Popular Music Of The Olden Time Vol 2

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476
GUITAE, HARP, ETC.
Roger North says, " It imparts not much to the state of the world, or the condition of human life, to know the names and styles of those authors of musical composition whose performances gained to the nation the credit of excelling the Italians in all but the vocal. Nothing is more a fashion than music,—no, not clothes or language, either of which is made a derision in after times. The grand custom of all is to affect novelty, and to goe from one thing to another, and to despise the former. Cannot we put ourselves in loco of former states, and judge pro tunc ? It is a shallow monster that shall hold forth in favour of our fashions and relishes, and maintain that no age shall come wherein they will not be despised and derided; and if, on the other side, I may take upon me to be a fidling prophet, I may with as much reason declare that the time may come when some of the present celebrated musick will be as much in contempt as John come kiss me now, now, now, and perhaps with as much reason as any is found for the contrary at present."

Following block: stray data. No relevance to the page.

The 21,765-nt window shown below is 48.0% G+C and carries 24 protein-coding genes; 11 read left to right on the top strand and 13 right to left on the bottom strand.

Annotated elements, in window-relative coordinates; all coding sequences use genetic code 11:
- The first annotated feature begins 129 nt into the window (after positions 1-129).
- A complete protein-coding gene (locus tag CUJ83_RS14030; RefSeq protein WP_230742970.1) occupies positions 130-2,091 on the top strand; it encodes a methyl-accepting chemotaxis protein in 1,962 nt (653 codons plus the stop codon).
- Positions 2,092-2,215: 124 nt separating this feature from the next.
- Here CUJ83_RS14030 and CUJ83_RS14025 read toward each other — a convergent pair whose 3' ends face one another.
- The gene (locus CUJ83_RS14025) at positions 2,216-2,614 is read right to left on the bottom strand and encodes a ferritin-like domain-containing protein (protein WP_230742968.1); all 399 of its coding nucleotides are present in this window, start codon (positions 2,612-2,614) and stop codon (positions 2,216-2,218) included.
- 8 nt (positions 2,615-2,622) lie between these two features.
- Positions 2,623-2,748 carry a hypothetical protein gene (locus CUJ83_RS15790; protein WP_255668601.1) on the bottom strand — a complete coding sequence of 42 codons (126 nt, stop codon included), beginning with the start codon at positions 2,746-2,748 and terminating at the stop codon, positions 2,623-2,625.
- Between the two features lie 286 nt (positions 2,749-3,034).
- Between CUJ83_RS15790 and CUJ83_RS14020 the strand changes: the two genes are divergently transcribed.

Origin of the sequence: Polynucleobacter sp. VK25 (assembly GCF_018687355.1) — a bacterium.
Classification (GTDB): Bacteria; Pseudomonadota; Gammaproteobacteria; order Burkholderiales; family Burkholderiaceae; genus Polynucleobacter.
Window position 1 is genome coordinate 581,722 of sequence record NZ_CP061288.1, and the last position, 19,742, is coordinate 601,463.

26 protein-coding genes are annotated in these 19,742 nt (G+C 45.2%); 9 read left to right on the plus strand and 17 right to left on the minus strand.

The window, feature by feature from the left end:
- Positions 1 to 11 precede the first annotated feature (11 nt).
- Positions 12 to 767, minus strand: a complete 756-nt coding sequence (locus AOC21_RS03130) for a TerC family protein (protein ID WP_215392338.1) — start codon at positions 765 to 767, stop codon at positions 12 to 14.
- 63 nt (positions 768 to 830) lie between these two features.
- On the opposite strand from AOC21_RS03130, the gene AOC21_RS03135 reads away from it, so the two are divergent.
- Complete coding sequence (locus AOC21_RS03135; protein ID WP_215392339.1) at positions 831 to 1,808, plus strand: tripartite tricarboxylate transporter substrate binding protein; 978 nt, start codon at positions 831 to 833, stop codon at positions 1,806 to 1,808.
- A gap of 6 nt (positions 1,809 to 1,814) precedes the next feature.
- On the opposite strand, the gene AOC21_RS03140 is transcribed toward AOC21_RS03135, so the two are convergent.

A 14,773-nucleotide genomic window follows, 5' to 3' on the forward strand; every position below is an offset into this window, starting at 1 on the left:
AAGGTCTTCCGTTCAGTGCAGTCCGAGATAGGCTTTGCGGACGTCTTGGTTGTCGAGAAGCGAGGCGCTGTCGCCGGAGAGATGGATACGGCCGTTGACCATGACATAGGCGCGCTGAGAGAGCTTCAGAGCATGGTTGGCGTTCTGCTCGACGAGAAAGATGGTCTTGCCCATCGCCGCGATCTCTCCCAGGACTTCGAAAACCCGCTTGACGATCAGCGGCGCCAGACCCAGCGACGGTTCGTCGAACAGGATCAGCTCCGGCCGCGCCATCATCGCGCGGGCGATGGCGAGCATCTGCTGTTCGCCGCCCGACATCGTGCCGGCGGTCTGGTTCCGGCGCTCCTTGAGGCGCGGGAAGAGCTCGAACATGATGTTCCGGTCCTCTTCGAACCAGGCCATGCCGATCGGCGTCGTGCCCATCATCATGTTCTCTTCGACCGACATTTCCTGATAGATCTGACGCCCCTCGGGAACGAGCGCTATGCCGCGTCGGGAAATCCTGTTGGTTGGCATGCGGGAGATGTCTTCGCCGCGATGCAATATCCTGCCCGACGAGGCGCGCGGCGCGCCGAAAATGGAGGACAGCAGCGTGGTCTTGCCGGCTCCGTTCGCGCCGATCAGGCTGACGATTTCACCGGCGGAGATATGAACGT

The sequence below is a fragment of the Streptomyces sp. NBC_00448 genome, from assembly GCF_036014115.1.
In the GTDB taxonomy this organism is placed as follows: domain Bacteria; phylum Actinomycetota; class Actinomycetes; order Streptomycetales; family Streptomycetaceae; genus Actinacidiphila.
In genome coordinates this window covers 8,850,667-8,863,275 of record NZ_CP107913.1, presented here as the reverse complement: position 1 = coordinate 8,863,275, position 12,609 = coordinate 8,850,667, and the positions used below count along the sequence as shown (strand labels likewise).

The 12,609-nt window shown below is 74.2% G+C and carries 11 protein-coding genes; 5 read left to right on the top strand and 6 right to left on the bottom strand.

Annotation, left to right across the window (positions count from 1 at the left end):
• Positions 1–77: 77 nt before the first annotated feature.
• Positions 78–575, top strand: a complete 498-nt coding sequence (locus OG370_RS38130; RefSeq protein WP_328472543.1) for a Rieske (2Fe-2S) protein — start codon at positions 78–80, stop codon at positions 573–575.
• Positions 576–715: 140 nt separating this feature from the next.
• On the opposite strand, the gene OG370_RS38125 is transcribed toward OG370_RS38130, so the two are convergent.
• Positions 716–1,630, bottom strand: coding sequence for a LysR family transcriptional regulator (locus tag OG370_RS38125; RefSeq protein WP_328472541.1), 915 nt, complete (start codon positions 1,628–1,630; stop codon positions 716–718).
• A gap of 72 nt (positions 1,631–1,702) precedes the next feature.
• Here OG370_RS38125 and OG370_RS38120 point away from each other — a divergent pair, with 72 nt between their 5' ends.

The versatility of the English in the fashion of music, in the reign of Charles II., was quite as great as their variableness in dress; to ridicule which, Andrew Borde, a physician in the reign of Henry VIII., in his Bohe of the Introduction of Knowledge, describing, and giving engravings of, the costume of other countries, paints the Englishman naked, with a pair of shears in his hand, and with the following lines:—
" I am an Englyshman, and naked I stand here,
Musyng in my mynd what rayment I shall were;
For now I wyll were this, and now I wyll were that,
Now I wyll were I cannot tel what.
All new fashyons be plesaunt to me,
I wyll have them, whether I thry ve or thee:
Now I am a frysker, all men doth on me looke,
What should I do bnt set Cocke on the Hoope ?
What do I care yf all the worlde me fayle ?
I will get a garment shal reche to my tayle.
Then I am a minion, for I were the new gyse,
The yere after this I trust to be wyse," &c.
So in Charles the Second's reign it was first French music, then Italian music; first one instrument, and then another; just as some new performer appeared, who pleased the King.
The Guitar was brought into fashion in 1662, by Francisco Corbeta, who " had a genius for music," says Count Grammont, " and was the only man who
could make anything of it......The king's relish for his compositions had
brought the instrument so much into vogue, that every person played upon it, well or ill; and you were as sure to see a Guitar on a lady's toilette, as rouge or patches." {Memoirs, p. 174, 8vo., 1846.) Evelyn also mentions him as playing " with extraordinary skill."
M. Jorevin de Rocheford, who printed his travels in England at Paris in 1672, says, " the Harp was then the most esteemed of musical instruments by the English." He made this observation at Worcester, where an English gentleman,







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